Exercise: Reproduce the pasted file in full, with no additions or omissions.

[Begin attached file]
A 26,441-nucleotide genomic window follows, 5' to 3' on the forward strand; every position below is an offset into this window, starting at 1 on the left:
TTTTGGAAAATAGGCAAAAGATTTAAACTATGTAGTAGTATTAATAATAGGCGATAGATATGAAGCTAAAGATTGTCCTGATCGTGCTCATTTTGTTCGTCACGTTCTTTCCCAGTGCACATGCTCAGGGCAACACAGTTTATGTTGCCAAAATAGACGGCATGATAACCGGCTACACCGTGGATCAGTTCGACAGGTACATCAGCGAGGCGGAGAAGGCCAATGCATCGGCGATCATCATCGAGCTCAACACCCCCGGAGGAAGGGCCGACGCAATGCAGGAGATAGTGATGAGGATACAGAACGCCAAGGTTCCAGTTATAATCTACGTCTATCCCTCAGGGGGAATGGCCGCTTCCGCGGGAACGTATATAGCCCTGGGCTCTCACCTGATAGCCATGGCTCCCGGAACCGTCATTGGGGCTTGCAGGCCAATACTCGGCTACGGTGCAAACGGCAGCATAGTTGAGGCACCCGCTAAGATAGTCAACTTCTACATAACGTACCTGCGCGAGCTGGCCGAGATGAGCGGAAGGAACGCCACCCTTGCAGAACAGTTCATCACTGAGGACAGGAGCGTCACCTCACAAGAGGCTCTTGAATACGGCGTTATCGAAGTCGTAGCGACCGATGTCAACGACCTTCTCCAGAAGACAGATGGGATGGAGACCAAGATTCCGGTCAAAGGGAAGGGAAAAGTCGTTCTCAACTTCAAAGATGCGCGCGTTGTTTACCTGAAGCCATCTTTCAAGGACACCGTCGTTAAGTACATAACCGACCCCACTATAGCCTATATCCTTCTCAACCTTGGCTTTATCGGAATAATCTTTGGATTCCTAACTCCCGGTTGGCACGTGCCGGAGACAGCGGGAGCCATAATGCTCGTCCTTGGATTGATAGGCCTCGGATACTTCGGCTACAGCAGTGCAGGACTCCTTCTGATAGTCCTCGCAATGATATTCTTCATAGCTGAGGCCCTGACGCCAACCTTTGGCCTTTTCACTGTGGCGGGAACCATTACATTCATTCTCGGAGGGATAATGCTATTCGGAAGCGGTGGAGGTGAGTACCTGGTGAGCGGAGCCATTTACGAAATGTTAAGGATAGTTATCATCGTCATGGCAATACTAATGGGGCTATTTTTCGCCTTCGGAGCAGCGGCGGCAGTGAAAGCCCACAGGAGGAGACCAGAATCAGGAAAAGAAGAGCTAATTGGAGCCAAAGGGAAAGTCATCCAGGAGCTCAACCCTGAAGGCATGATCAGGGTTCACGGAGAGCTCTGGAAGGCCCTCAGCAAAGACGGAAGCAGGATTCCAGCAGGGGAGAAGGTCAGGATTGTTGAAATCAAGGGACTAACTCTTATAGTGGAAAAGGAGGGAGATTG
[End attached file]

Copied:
A 26,441-nucleotide genomic window follows, 5' to 3' on the forward strand; every position below is an offset into this window, starting at 1 on the left:
TTTTGGAAAATAGGCAAAAGATTTAAACTATGTAGTAGTATTAATAATAGGCGATAGATATGAAGCTAAAGATTGTCCTGATCGTGCTCATTTTGTTCGTCACGTTCTTTCCCAGTGCACATGCTCAGGGCAACACAGTTTATGTTGCCAAAATAGACGGCATGATAACCGGCTACACCGTGGATCAGTTCGACAGGTACATCAGCGAGGCGGAGAAGGCCAATGCATCGGCGATCATCATCGAGCTCAACACCCCCGGAGGAAGGGCCGACGCAATGCAGGAGATAGTGATGAGGATACAGAACGCCAAGGTTCCAGTTATAATCTACGTCTATCCCTCAGGGGGAATGGCCGCTTCCGCGGGAACGTATATAGCCCTGGGCTCTCACCTGATAGCCATGGCTCCCGGAACCGTCATTGGGGCTTGCAGGCCAATACTCGGCTACGGTGCAAACGGCAGCATAGTTGAGGCACCCGCTAAGATAGTCAACTTCTACATAACGTACCTGCGCGAGCTGGCCGAGATGAGCGGAAGGAACGCCACCCTTGCAGAACAGTTCATCACTGAGGACAGGAGCGTCACCTCACAAGAGGCTCTTGAATACGGCGTTATCGAAGTCGTAGCGACCGATGTCAACGACCTTCTCCAGAAGACAGATGGGATGGAGACCAAGATTCCGGTCAAAGGGAAGGGAAAAGTCGTTCTCAACTTCAAAGATGCGCGCGTTGTTTACCTGAAGCCATCTTTCAAGGACACCGTCGTTAAGTACATAACCGACCCCACTATAGCCTATATCCTTCTCAACCTTGGCTTTATCGGAATAATCTTTGGATTCCTAACTCCCGGTTGGCACGTGCCGGAGACAGCGGGAGCCATAATGCTCGTCCTTGGATTGATAGGCCTCGGATACTTCGGCTACAGCAGTGCAGGACTCCTTCTGATAGTCCTCGCAATGATATTCTTCATAGCTGAGGCCCTGACGCCAACCTTTGGCCTTTTCACTGTGGCGGGAACCATTACATTCATTCTCGGAGGGATAATGCTATTCGGAAGCGGTGGAGGTGAGTACCTGGTGAGCGGAGCCATTTACGAAATGTTAAGGATAGTTATCATCGTCATGGCAATACTAATGGGGCTATTTTTCGCCTTCGGAGCAGCGGCGGCAGTGAAAGCCCACAGGAGGAGACCAGAATCAGGAAAAGAAGAGCTAATTGGAGCCAAAGGGAAAGTCATCCAGGAGCTCAACCCTGAAGGCATGATCAGGGTTCACGGAGAGCTCTGGAAGGCCCTCAGCAAAGACGGAAGCAGGATTCCAGCAGGGGAGAAGGTCAGGATTGTTGAAATCAAGGGACTAACTCTTATAGTGGAAAAGGAGGGAGATTG